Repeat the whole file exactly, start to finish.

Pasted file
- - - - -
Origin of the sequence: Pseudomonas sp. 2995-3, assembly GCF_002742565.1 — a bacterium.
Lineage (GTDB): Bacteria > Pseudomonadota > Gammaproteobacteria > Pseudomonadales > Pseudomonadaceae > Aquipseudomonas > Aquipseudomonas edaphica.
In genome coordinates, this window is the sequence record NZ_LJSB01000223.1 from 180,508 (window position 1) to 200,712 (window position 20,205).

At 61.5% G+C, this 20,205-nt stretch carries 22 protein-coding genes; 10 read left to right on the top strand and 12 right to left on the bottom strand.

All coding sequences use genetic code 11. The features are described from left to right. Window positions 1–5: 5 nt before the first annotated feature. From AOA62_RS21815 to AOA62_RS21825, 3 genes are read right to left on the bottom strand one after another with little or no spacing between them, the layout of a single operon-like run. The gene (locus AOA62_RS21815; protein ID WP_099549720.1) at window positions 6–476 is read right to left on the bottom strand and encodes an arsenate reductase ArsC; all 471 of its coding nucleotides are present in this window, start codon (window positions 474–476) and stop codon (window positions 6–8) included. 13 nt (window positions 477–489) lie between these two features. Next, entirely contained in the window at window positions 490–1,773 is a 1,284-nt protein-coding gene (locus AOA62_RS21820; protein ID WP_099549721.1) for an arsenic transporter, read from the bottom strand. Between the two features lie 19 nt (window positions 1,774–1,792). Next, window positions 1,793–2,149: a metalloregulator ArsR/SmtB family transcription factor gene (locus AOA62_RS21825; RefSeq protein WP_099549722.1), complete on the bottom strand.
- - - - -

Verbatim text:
Origin of the sequence: Pseudomonas sp. 2995-3, assembly GCF_002742565.1 — a bacterium.
Lineage (GTDB): Bacteria > Pseudomonadota > Gammaproteobacteria > Pseudomonadales > Pseudomonadaceae > Aquipseudomonas > Aquipseudomonas edaphica.
In genome coordinates, this window is the sequence record NZ_LJSB01000223.1 from 180,508 (window position 1) to 200,712 (window position 20,205).

At 61.5% G+C, this 20,205-nt stretch carries 22 protein-coding genes; 10 read left to right on the top strand and 12 right to left on the bottom strand.

All coding sequences use genetic code 11. The features are described from left to right. Window positions 1–5: 5 nt before the first annotated feature. From AOA62_RS21815 to AOA62_RS21825, 3 genes are read right to left on the bottom strand one after another with little or no spacing between them, the layout of a single operon-like run. The gene (locus AOA62_RS21815; protein ID WP_099549720.1) at window positions 6–476 is read right to left on the bottom strand and encodes an arsenate reductase ArsC; all 471 of its coding nucleotides are present in this window, start codon (window positions 474–476) and stop codon (window positions 6–8) included. 13 nt (window positions 477–489) lie between these two features. Next, entirely contained in the window at window positions 490–1,773 is a 1,284-nt protein-coding gene (locus AOA62_RS21820; protein ID WP_099549721.1) for an arsenic transporter, read from the bottom strand. Between the two features lie 19 nt (window positions 1,774–1,792). Next, window positions 1,793–2,149: a metalloregulator ArsR/SmtB family transcription factor gene (locus AOA62_RS21825; RefSeq protein WP_099549722.1), complete on the bottom strand.